implementation by a Forest District manager. The reforestation programme
averages annually 10,000 ha, 8,000 of teak. Establishment is generally by
taungya, with farmer rights to 0.25 ha; elsewhere a contract system operates.
Direct seeding is employed and Leucaena interplanted. Intensive weeding
and thinning is applied; the rotation is 40-80 years. Annual production is
750,000 m3 teak log and 130,000 stacked meters of firewood. An
integrated wood industry converts to sawn timber, moulding and parquet. The
industry is supported by kilns, joinery and parquet plants. The market is
domestic and export, either by direct or contract sales. Teak improvement is in
progress in the selection of superior trees, and establishment of seedling and
clonal seed orchards. Teak improvement objectives include increased growth,
better stem form and branching habit and resistance to pests and disease. Rural
community development includes village uplifting and the enhancement of people’s
skill and a better quality of life.
Perum Perhutani is an Indonesia State owned Forest Enterprise responsible for
management of the State owned forests in the islands of Java and Madura. As a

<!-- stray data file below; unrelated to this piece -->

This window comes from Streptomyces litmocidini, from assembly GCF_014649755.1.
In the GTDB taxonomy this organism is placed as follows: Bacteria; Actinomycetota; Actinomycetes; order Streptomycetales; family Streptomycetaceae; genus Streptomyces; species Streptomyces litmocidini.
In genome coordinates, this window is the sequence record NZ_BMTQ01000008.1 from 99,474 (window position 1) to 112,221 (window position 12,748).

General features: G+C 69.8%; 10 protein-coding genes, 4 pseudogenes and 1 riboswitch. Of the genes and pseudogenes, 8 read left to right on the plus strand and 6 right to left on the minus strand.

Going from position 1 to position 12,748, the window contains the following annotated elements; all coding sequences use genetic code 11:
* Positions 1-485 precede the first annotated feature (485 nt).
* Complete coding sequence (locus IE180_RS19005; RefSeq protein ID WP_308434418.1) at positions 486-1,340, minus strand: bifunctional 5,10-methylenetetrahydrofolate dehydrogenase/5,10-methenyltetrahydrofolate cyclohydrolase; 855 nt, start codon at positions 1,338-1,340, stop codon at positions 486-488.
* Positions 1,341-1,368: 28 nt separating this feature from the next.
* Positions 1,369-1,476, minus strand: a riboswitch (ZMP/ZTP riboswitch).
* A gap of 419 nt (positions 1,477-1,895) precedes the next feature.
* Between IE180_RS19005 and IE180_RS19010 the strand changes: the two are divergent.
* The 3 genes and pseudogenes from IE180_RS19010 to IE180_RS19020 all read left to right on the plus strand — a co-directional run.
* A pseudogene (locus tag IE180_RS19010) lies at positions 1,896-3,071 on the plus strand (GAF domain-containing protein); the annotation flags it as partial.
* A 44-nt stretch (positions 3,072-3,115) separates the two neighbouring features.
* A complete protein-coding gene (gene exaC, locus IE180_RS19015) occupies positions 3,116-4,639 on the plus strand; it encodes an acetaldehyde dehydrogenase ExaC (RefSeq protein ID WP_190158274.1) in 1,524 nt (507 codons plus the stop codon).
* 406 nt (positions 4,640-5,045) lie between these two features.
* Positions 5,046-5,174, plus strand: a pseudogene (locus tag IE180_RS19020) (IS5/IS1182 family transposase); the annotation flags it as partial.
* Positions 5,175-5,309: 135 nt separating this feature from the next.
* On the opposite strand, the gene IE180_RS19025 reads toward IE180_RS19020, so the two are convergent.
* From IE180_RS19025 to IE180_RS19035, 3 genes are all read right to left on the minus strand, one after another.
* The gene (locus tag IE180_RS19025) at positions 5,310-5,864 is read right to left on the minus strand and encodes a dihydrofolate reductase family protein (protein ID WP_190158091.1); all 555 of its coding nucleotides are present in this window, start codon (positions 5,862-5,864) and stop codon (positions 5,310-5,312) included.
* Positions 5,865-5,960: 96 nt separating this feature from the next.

State owned enterprise, it is charged both with services for social welfare, and
for profitable operation based on business principles. To fulfill these tasks,
it has to produce goods and services suitable to meet the needs of people, and
to actively take part in carrying out and supporting the implementation of the
Government’s policies and programmes in the fields of economic and National
development. The enterprise conducts all activities from establishment of
plantations, stand maintenance, forest protection, harvesting, product
processing. Its philosophy includes maximizing the utilization of the forest,
sustainability of the forest resource and environment and increasing the welfare
of society, especially those living in, and nearby to the forest.
The working territory covers 2.5 million ha and is divided into units: Unit I
Central Java, Unit II East Java and Unit III West Java. According to its
function, the area is divided into 0.5 million ha protection forest, and the
other 2 ha million into production forest. The production forest includes